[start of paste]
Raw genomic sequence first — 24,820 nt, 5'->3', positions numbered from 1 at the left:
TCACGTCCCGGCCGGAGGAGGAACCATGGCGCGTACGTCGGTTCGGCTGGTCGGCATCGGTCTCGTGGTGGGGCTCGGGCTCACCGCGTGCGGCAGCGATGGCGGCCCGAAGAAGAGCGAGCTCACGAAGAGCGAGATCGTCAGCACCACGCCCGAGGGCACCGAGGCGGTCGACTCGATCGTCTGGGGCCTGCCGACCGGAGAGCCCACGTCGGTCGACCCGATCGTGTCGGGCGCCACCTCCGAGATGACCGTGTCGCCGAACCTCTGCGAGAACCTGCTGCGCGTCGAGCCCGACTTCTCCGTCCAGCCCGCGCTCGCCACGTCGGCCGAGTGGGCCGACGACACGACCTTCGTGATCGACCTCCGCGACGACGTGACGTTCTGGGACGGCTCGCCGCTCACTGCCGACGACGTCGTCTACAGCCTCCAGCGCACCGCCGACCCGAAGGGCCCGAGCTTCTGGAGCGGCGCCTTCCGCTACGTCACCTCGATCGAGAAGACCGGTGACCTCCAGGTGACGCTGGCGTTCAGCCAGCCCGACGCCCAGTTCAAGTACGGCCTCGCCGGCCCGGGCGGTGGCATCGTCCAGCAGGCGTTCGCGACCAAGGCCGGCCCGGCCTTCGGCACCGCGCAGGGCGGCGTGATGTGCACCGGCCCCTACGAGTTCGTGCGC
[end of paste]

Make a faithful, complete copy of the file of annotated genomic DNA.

Raw genomic sequence first — 24,820 nt, 5'->3', positions numbered from 1 at the left:
TCACGTCCCGGCCGGAGGAGGAACCATGGCGCGTACGTCGGTTCGGCTGGTCGGCATCGGTCTCGTGGTGGGGCTCGGGCTCACCGCGTGCGGCAGCGATGGCGGCCCGAAGAAGAGCGAGCTCACGAAGAGCGAGATCGTCAGCACCACGCCCGAGGGCACCGAGGCGGTCGACTCGATCGTCTGGGGCCTGCCGACCGGAGAGCCCACGTCGGTCGACCCGATCGTGTCGGGCGCCACCTCCGAGATGACCGTGTCGCCGAACCTCTGCGAGAACCTGCTGCGCGTCGAGCCCGACTTCTCCGTCCAGCCCGCGCTCGCCACGTCGGCCGAGTGGGCCGACGACACGACCTTCGTGATCGACCTCCGCGACGACGTGACGTTCTGGGACGGCTCGCCGCTCACTGCCGACGACGTCGTCTACAGCCTCCAGCGCACCGCCGACCCGAAGGGCCCGAGCTTCTGGAGCGGCGCCTTCCGCTACGTCACCTCGATCGAGAAGACCGGTGACCTCCAGGTGACGCTGGCGTTCAGCCAGCCCGACGCCCAGTTCAAGTACGGCCTCGCCGGCCCGGGCGGTGGCATCGTCCAGCAGGCGTTCGCGACCAAGGCCGGCCCGGCCTTCGGCACCGCGCAGGGCGGCGTGATGTGCACCGGCCCCTACGAGTTCGTGCGC